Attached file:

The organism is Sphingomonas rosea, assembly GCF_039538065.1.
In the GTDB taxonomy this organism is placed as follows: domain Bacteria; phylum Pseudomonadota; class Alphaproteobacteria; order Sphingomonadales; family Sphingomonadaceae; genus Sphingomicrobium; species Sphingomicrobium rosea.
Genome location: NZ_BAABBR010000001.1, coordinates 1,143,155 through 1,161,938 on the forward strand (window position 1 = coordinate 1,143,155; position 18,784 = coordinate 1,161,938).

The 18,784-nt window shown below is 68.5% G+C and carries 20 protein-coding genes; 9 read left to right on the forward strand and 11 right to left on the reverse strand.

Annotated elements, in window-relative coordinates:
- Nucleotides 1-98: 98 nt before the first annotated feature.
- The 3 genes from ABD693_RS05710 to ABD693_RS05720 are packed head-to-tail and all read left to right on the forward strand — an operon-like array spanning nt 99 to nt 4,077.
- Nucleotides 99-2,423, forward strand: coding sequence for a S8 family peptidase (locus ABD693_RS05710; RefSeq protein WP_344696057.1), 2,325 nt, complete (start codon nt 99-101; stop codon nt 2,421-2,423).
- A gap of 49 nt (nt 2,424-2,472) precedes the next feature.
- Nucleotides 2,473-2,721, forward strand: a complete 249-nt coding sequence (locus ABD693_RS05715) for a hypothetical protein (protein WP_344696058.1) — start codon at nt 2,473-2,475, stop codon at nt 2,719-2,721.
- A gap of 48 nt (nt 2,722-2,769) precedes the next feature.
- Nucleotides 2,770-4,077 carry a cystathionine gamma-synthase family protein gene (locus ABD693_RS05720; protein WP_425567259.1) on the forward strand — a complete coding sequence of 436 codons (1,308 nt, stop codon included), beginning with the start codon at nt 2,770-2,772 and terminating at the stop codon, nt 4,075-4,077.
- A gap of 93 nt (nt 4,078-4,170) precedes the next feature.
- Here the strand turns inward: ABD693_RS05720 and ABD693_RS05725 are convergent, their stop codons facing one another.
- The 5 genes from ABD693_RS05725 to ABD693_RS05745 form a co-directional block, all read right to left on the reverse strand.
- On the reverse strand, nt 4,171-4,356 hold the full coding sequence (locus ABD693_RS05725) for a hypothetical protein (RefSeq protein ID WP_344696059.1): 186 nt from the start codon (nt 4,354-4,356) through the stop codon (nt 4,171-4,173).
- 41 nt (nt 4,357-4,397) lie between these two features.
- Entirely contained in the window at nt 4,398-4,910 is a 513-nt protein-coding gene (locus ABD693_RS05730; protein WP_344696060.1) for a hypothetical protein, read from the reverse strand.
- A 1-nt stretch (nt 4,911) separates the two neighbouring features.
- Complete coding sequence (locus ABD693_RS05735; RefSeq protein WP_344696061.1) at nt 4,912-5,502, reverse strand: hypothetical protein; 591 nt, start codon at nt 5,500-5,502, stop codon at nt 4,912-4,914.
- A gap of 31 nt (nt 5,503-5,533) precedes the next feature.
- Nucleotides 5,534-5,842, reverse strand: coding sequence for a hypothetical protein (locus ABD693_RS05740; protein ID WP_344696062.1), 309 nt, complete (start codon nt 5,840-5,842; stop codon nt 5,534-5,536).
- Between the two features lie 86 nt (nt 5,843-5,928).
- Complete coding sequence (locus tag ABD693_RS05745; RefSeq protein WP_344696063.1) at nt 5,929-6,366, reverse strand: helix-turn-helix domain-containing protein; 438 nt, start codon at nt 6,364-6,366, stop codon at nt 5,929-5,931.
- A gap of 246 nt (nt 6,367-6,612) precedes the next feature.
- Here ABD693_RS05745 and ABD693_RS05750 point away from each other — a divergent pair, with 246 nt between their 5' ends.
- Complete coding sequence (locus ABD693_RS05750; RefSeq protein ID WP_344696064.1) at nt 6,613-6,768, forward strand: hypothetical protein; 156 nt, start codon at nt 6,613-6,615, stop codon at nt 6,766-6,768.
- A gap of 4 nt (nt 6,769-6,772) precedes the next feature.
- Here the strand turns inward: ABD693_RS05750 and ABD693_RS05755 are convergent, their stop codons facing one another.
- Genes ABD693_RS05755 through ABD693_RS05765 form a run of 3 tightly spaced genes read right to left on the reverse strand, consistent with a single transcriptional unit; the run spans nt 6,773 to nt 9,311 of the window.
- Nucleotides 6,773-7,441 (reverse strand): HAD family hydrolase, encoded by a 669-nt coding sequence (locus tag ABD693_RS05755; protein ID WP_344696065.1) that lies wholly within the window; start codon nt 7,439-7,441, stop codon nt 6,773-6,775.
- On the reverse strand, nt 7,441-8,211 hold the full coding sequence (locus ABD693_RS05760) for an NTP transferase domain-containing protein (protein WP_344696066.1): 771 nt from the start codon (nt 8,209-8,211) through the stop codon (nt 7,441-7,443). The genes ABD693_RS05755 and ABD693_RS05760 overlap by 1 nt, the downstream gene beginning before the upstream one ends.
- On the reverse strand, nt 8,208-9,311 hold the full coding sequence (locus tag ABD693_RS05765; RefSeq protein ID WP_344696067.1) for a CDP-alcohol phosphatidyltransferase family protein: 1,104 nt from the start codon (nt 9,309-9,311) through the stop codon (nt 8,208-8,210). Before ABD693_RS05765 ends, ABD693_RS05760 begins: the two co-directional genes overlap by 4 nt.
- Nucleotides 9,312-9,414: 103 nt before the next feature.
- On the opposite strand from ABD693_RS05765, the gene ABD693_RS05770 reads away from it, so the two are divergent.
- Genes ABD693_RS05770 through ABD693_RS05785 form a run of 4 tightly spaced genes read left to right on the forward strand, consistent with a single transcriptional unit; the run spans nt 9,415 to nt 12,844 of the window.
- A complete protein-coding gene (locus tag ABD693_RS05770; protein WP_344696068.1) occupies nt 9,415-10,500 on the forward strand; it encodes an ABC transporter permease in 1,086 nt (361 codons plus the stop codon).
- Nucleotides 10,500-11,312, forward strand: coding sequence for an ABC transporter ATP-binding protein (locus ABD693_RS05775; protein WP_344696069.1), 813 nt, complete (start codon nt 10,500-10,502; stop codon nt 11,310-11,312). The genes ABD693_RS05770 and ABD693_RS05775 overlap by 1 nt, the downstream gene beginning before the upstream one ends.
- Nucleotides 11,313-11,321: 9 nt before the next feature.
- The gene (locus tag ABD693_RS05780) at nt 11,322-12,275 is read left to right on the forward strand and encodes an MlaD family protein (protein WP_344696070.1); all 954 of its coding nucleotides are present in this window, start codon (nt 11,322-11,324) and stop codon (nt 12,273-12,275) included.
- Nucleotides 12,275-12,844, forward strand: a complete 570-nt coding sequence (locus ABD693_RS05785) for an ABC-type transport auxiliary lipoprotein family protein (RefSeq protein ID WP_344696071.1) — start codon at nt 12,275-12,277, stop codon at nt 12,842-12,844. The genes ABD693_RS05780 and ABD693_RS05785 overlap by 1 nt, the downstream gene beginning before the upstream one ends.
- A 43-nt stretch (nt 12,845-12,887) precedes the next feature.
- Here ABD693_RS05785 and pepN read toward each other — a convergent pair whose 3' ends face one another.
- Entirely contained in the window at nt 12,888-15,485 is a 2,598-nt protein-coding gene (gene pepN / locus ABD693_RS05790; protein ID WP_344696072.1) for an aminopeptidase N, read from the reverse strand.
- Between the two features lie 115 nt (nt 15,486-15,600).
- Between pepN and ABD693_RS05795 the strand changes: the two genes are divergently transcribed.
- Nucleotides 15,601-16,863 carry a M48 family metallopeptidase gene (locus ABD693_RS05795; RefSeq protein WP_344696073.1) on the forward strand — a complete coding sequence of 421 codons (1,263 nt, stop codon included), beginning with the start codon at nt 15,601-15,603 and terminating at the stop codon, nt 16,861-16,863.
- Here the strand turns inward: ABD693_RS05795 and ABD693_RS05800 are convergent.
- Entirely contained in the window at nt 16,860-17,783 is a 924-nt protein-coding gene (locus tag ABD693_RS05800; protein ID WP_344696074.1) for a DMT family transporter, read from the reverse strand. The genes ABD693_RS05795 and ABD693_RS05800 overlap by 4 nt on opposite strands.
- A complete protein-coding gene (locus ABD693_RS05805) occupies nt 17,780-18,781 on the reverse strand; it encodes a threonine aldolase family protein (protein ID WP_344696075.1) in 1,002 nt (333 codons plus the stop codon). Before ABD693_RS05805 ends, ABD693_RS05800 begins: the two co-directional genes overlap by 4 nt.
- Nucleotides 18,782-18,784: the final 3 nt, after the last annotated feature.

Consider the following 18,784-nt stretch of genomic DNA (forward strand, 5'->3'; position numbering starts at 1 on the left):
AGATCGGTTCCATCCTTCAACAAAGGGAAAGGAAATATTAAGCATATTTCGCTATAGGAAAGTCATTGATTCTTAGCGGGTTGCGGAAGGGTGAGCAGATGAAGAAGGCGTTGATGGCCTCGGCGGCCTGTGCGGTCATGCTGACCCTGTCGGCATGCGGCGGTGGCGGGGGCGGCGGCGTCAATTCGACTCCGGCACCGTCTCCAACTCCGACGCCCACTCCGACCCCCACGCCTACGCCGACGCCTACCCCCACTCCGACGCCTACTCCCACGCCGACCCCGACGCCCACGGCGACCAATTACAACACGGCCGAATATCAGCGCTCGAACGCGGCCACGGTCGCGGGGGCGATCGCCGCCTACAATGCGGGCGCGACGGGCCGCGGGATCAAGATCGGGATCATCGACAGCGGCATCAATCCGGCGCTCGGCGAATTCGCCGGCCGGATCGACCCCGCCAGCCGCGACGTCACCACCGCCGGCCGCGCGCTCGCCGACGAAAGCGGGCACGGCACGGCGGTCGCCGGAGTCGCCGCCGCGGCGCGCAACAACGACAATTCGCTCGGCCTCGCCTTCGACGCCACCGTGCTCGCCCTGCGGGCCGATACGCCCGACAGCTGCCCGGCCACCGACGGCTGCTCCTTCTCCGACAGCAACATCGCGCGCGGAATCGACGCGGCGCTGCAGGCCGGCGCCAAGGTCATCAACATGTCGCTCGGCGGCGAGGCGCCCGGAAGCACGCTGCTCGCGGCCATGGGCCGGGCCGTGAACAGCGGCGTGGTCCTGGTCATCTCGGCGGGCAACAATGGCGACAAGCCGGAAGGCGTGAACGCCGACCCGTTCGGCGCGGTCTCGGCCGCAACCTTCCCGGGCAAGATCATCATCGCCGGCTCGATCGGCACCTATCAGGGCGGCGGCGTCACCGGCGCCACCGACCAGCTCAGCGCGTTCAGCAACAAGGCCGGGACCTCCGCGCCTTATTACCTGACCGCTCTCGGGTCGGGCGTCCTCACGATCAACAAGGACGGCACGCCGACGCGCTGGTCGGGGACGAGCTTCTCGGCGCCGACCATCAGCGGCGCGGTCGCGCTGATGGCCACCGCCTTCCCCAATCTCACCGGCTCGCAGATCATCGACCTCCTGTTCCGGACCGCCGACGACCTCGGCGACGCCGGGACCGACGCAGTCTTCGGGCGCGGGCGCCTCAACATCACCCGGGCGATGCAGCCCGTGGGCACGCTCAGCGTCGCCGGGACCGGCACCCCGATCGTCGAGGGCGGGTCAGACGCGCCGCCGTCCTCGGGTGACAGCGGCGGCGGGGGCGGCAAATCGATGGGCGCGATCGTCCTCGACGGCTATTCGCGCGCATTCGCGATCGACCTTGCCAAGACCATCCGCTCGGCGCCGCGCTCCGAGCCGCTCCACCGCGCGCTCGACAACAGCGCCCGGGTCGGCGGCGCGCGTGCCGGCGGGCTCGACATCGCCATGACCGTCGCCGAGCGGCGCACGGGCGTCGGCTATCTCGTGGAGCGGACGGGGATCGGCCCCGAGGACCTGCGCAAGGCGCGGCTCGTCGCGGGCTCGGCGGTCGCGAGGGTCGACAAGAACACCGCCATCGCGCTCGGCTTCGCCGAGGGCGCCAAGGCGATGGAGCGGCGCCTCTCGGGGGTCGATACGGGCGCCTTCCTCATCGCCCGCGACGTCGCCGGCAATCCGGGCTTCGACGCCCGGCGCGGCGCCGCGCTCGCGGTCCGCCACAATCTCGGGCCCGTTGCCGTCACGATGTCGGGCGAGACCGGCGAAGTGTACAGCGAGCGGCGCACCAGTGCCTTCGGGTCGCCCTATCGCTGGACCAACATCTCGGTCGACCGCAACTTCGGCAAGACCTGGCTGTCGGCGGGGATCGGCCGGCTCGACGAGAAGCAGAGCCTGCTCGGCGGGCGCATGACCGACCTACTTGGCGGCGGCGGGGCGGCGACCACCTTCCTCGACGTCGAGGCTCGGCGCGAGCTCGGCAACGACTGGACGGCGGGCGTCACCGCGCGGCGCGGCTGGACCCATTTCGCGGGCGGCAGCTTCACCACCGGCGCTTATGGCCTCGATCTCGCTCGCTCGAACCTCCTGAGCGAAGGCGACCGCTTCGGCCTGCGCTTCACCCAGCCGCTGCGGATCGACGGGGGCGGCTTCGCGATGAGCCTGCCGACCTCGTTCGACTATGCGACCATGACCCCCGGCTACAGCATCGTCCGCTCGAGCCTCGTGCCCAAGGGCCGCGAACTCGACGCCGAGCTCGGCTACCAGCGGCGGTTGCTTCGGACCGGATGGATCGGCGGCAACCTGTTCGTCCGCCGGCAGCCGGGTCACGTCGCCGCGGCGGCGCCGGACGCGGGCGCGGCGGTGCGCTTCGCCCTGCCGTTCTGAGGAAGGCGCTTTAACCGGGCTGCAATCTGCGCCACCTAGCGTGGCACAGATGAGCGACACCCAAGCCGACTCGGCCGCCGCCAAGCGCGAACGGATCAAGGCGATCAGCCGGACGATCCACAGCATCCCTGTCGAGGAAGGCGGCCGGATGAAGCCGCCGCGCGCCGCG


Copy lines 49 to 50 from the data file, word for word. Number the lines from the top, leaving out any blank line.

- Entirely contained in the window at nt 16,860-17,783 is a 924-nt protein-coding gene (locus tag ABD693_RS05800; protein ID WP_344696074.1) for a DMT family transporter, read from the reverse strand. The genes ABD693_RS05795 and ABD693_RS05800 overlap by 4 nt on opposite strands.
- A complete protein-coding gene (locus ABD693_RS05805) occupies nt 17,780-18,781 on the reverse strand; it encodes a threonine aldolase family protein (protein ID WP_344696075.1) in 1,002 nt (333 codons plus the stop codon). Before ABD693_RS05805 ends, ABD693_RS05800 begins: the two co-directional genes overlap by 4 nt.